At last! This little wonder eventually arrived at home. It arrived in a quite nice bundle from Amazon at only $1800. This bundle included, among other things, a flexible tripod, a spare battery with an independent charger (very important), a remote control, 3 filters, a case to carry it around, a 64Mo Sony memory card, screen protectors, a HDMI cable etc. Considering that this is one of the latest full frame camera on the market, this is pretty inexpensive. Take a look at my other article comparing the A7 to other full frame cameras from Nikon and Canon. Just a few words about its look. I know this is very personal, some might hate it and other will love it. I am in that last group. I think it’s just retro and modern at the same time in a very subtle way. The Olympus OM-D E-M1 is better looking in my opinion but this is another category, a micro 4/3rd. So thumbs up to the designers as I think it’s a very good looking camera.
The Build Quality
As you already probably read everywhere that the A7mII has a new grip, new dials and customizable buttons and of course the 5 axis sensor stabilization, I should not go over this again. But I must say that I’ve always been impressed to find a full frame sensor into such a small body, and now with the 5 axis IBIS, it is even more amazing.
So here I’ll give you my impressions on its build quality and handling before talking about its image quality in a following article. By the way, I can already tell you that i’m going to test the Rokinon 14mm f/2.5 FE mount, the Sigma 150mm f/2.8 macro and its LA-EA4 adaptor, and this kit lens (Sony 28-70mm F/3.5-5.6) that deserves good critics!
With its completely new and redefined weather-resistant magnesium alloy body, the A7II is extremely well built. As soon as you take it into your hand, you can feel it’s very robust, solid and it gives the impression it is very durable, something of very high quality. That’s a very good point compared to its predecessor, which was pretty with its glossy black finish, but certainly not as well built. We can immediately note that Sony worked a lot on it, listened to the customers and released a fine tuned product. Everything seems robust and well finished. Also, its lens mount has finally been toughened too.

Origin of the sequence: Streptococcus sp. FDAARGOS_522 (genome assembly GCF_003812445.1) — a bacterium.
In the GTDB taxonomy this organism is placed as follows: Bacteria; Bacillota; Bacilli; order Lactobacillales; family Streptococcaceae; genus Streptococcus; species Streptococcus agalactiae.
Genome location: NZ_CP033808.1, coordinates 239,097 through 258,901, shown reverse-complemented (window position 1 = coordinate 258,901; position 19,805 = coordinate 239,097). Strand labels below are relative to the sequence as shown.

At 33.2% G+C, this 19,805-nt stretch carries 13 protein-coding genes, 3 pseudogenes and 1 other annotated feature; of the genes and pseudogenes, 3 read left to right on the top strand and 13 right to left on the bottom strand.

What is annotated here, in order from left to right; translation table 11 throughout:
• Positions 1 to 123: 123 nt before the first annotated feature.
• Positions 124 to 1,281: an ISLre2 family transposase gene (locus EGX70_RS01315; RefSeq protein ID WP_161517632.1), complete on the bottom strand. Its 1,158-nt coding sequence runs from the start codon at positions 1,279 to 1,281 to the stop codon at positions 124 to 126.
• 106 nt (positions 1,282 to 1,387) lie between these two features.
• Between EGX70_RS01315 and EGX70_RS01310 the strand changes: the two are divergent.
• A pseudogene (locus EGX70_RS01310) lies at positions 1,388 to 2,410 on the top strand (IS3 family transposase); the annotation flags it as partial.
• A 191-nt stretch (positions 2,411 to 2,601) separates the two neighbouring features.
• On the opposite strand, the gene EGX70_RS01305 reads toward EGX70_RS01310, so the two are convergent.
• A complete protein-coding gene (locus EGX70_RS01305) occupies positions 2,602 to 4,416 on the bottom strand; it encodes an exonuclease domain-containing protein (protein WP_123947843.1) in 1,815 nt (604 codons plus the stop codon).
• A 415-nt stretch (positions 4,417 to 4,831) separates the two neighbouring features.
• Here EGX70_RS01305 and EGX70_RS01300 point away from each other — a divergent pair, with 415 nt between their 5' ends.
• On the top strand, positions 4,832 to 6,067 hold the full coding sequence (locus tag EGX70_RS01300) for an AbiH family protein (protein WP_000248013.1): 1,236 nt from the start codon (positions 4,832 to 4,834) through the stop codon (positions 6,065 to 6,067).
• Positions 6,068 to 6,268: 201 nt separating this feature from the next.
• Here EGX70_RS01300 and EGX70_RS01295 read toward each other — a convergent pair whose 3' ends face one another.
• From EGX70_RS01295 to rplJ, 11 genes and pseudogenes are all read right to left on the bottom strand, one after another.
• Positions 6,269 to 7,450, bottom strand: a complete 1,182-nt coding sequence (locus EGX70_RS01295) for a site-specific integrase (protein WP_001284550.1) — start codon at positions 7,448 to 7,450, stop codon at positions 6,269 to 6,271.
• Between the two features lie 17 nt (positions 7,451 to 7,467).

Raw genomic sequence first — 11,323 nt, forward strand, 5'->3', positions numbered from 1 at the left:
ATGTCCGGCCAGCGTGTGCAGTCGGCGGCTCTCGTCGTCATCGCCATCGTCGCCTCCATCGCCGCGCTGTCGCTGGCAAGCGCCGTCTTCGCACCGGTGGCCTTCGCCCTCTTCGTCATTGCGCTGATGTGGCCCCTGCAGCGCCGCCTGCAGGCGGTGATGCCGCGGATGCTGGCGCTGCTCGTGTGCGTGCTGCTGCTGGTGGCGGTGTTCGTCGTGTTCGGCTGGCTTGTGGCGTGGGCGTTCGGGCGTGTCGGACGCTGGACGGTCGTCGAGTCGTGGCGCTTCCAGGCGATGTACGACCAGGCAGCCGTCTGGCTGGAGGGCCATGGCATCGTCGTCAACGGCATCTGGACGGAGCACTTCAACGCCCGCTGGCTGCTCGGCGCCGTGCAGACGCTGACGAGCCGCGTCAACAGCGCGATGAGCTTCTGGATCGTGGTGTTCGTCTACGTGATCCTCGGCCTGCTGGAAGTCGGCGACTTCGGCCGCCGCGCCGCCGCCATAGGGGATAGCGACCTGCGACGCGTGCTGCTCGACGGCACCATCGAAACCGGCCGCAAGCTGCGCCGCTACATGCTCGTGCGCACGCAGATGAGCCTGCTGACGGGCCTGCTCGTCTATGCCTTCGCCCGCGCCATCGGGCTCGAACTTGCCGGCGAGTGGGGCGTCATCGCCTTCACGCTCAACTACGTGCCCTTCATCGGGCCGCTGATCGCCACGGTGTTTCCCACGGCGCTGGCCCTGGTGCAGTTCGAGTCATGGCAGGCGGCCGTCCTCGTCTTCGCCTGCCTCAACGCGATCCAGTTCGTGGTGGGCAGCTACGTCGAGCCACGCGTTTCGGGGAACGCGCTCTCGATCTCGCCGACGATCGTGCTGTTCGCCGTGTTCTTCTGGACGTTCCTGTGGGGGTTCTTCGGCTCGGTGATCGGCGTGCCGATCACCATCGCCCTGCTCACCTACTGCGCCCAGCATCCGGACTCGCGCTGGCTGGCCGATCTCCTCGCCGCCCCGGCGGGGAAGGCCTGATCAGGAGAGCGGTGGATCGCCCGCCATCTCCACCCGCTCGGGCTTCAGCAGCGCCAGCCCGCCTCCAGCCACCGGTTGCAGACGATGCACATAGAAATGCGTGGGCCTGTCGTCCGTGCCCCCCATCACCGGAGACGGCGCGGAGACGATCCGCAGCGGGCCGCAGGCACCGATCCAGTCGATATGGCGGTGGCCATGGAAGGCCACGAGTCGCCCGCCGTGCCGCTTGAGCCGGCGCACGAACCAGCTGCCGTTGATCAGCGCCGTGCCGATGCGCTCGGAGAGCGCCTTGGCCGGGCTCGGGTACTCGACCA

The only parts that could have required a little more attention from the Sony engineers are the micro USB and HDMI ports door and the memory card slot door that are not sturdy enough in my opinion. The first one shows a little bit of looseness, but nothing worrying either. Sure, some will say the new front and rear dials are not as good but its resistance when you use them is perfect. It just requires to get used to it and after a couple of hours you’ll be fine. It does the job. As for the wheel next to the screen, you will probably think it’s too small but I’m used to it and I think it’s well built. In comparison the wheel on the Canon 5DIII seems too big to me.
All in all, the buttons are all well placed and their feeling is nice. Maybe a bit small, especially for those who have big hands but it’s just fine for me. I must admit that I prefer how the A7II is built and “organized” than the Canon 5DmIII finish. On the contrary the Sony strap disappointed me a little bit. It could have been better. But again, considering its price, you have to cut on some things and I prefer the engineers to have chosen not to give a nice and high quality strap than to have neglected the build quality.
One big surprise for me was its weight. It’s undeniably a lot smaller and lighter than any full frame DSLR on the market (comparison here) but this new version is heavy for its size. Given its size, I wasn’t expecting it to be this heavy. But don’t get me wrong, 600g is always way lighter than the 950g of the Canon 5DmIII. By the way I think the weight adds to this impression it has been built tough! That is not a bad thing after all, it feels more stable in hand.
Speaking of “hand”, holding this camera is very pleasant. The grip is just the right size to seize it correctly and without being tiring to hold and carry it on the long run. It is indeed, something in between a DSLR and a mirrorless. Perfect balance by me. The buttons are very well placed for the fingers. You can even almost reach all of them holding your camera with one hand. You can actually control and shoot with this camera with only one hand, which is a bit silly but funny to mention. it is a real delight to hold and go around with it. It has all the necessary manual and customizable buttons one can expect from this kind of camera. It gives you a quick access to the main features and options you’ll need while shooting in the field. An overall of 10 buttons/wheel/dials can be set to your desires.